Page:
What exquisite horse-shit. He and his hand-picked head of creative Development Susan Butterworth (who came from marketing! She claimed to the one who invented the term “Cool Ranch”) drove the place right into the toilet. F— him, f— Butterworth and f— his little dog too.

  • gman

    Tom, David and Pam. Thank god that regime got toppled!

  • Boasting about cutting operating losses in half is like a coach boasting that his team has been losing by half as many points. That might be a promising sign in one’s first year, but after 10+?

    The number on his site are interesting to dissect. He says his 11 feature releases brought in $800 million worldwide, of which he says Chicken Little accounted for $319 million. That would leave the other 10 to average only $48 million apiece.

    I recall reading an interview with Glenn Keane in the 90’s where he said they were working on something that would be unlike anything Disney had done before. A real game changer. As far as I can tell, he was referring to “Hunchback”.

  • OM

    “That’s why I encouraged my kids to get an MBA. That way they can run any business they know nothing about.”

    …Hell, in the 80’s, it was impossible to get a job in computer programming for any state agency in Texas if you actually had a degree in any sort of computer-related field. The issue was that they put liberal arts majors – psych, sociology, english lit, classical civ, etc, etc – in charge of the departments, and they refused to hire anyone who knew how to do the job lest they be ousted and replaced by them. It wasn’t until it became apparent that mainframe programming could be replaced with PC-based apps – many of which either already existed, or simply needed a macro programmed to automate certain tasks – that the higher-ups realized that they needed these departments run by people who knew what they were doing.

    Bottom Line: Sometimes you hire idiots and retards to the job of someone competent because they’ll be satisfied with their position because they think they’re already far higher than they’d normally expect to get in life.

  • “I want to make sure that you know the purchase of Pixar is NOT about a lack of confidence by Bob and Dick in what we are doing… they know what we know: we have rebuilt animation at this company… My real wish for you is to feel proud, confident and excited about where you are going”

    —A memo from Stainton to employees when was forced out in early 2006.

  • It’s interesting to note that he added ‘American Dog (2008)’ to his filmography. To add a movie that wasn’t even made until a year later (Bolt) after a lot of adaptation hardly seems ethical.

    But I’ll end by saying that I like Tarzan & Mulan—even some moments of Hunchback & Hercules— whether these movies were made thanks to him, or despite of him, I’ll leave you guys to decide :)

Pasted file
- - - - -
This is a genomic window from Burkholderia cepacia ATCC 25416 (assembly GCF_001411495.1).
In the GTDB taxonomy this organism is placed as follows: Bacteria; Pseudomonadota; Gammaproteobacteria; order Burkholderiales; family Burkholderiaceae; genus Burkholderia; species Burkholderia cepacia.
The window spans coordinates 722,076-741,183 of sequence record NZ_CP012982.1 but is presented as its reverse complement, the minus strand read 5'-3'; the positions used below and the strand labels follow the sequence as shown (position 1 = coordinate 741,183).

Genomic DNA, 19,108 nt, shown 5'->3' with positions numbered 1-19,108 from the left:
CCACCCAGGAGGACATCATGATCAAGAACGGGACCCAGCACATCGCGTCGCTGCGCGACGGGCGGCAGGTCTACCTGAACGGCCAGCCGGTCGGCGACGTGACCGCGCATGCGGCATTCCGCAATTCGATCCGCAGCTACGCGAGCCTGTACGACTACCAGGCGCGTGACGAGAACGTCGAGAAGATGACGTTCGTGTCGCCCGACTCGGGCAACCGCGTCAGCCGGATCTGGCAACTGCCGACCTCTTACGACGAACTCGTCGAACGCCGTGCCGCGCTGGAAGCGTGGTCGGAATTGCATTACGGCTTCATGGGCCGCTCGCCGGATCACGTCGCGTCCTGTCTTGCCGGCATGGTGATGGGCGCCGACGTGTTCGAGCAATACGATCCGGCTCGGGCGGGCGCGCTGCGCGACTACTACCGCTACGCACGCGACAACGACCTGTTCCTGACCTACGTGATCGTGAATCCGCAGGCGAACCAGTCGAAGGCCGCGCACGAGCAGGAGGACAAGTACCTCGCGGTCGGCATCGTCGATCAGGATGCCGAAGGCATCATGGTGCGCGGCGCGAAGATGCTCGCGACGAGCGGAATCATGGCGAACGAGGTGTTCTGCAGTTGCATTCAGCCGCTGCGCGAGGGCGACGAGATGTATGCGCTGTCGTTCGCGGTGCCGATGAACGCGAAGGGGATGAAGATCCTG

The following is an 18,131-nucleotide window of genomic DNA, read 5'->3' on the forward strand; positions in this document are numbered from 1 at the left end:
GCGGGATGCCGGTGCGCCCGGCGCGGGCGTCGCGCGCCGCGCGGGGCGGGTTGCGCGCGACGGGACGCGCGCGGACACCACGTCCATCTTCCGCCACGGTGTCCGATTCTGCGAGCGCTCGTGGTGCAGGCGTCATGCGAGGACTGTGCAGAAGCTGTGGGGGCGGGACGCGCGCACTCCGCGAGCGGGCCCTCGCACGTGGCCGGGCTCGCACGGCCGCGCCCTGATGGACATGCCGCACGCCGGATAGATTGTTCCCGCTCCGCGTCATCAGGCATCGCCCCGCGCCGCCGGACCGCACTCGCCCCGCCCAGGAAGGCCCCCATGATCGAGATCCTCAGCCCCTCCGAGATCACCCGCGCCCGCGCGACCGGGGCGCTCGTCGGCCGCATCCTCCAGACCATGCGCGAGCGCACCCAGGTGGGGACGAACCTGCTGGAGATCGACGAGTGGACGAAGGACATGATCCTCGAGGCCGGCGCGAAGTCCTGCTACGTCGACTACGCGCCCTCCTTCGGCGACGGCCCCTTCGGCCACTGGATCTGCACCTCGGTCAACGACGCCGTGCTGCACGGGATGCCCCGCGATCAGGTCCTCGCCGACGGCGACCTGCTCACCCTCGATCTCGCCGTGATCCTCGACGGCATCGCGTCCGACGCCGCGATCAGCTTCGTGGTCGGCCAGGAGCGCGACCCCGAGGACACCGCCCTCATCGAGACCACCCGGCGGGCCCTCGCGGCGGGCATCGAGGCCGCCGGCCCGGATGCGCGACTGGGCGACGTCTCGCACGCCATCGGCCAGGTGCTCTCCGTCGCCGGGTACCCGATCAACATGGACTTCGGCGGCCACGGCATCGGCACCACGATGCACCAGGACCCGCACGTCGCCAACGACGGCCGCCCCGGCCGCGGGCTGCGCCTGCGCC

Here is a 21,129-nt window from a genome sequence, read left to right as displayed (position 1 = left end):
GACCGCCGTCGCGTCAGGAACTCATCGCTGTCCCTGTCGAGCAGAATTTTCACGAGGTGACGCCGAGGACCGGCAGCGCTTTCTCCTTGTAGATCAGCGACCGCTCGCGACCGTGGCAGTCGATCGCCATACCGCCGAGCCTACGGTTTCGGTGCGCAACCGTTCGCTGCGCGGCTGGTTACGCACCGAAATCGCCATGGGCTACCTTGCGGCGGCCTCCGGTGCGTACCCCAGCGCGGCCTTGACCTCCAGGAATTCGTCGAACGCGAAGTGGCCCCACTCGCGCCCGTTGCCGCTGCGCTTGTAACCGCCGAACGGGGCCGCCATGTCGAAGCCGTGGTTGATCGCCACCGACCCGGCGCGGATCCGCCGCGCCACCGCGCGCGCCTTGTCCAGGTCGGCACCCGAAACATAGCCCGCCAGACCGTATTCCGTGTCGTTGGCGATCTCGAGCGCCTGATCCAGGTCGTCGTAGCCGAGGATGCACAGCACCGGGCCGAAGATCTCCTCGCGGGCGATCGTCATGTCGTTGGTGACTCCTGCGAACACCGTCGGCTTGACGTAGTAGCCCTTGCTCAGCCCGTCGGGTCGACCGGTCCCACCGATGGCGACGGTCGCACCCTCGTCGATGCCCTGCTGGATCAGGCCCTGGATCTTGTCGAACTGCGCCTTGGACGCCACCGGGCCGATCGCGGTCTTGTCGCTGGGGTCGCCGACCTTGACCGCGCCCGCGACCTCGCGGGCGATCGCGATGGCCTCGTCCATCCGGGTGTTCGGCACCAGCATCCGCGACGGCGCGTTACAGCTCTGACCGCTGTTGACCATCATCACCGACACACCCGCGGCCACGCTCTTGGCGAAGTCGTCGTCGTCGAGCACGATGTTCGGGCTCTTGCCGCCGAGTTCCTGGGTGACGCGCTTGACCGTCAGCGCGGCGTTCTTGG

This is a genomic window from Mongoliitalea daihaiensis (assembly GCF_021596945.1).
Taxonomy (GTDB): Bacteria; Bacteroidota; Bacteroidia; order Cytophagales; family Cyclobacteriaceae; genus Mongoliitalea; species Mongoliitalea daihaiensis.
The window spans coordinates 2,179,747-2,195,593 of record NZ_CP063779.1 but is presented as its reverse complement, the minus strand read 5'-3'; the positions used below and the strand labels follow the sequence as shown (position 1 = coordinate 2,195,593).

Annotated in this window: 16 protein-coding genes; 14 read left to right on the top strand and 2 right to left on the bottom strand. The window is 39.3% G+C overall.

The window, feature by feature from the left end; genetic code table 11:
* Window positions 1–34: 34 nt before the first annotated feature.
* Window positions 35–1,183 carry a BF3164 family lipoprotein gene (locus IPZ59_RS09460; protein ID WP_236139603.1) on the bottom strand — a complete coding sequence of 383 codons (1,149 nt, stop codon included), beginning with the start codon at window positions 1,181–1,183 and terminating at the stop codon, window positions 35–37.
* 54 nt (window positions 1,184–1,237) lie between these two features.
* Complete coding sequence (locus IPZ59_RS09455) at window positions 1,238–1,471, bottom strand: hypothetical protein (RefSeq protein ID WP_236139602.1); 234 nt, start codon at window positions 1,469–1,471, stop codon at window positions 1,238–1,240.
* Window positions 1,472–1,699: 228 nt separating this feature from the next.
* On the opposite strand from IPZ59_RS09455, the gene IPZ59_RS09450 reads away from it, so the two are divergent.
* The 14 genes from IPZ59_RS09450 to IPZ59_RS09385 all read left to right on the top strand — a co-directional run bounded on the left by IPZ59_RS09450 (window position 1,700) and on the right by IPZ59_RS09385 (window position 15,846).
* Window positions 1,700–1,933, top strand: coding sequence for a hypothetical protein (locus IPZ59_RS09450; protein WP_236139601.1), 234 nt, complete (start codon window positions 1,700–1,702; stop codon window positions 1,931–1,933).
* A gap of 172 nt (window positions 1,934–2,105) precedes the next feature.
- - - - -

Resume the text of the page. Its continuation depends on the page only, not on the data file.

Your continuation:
• Chris B

    I wonder why his website is full of Disney images on the front page. it’s not like he still works for them or created the artwork that is on the page. i also wonder why Henry’s World Media gets mentioned only once all the rest is Disney Disney Disney doesn’t he want to promote his new company? Oh so many questions mr.Stainton

  • Cameron

    You know, I actually like The Hunchback of Notre Dame. If I kind of look off to the side and twiddle my thumbs while the Gargoyles are on screen, and fast-forward through “A Guy Like You” (Menken must have been as baffled as I as to what that number was doing in the movie) I can love it for the elements that work.

    It’s really too bad that Disney’s efforts at darker fare seem to always be undone by corporate influence. The Rescuers was poorly paced, Fox and the Hound was raped of its meaning, The Black Cauldron was poorly written (and directed), Atlantis: The Lost Empire was poorly written (but not badly directed, actually) and Treasure Planet was just hopeless from the start.

    I’d like to see Disney attempt another more mature film. Perhaps Stainton’s absence will allow them to actually get something decent done. But, then, there’s probably a hundred other Staintons rearing to throw in a “funny” character or bloat the thing with dialogue.

  • Lucky Jim

    I’ll give the guy credit, when Disney bought Pixar, he got out of there as fast as he could. He didn’t put up a fight.

  • Enoch Allen

    I have no problem thinking that maybe Stainton was as much a tool (or more so) than many of the “creative” Disney executives who offered input in areas where they should have kept their mouth tightly shut. He listened to the wrong people, which in turn caused him to make some very wrong-headed decisions, and in the final analysis the prevailing perception of his legacy amongst animation professionals who either worked under him or with pros/by pros close to that situation will be adversely affected for years to come.

  • David had NOTHING to do with Mulan. Except to goof on it behind our backs to the Tarzan crew. What an a–hole.

  • Trevor

    Hunchback was actually supposed to be really dark and emotional. The cathedral was originally supposed to be a living breathing entity and something/someone Quasimodo was deeply and spiritually in touch with. That was later deemed too abstract for a kids movie, so they just added gargoyles making butt jokes.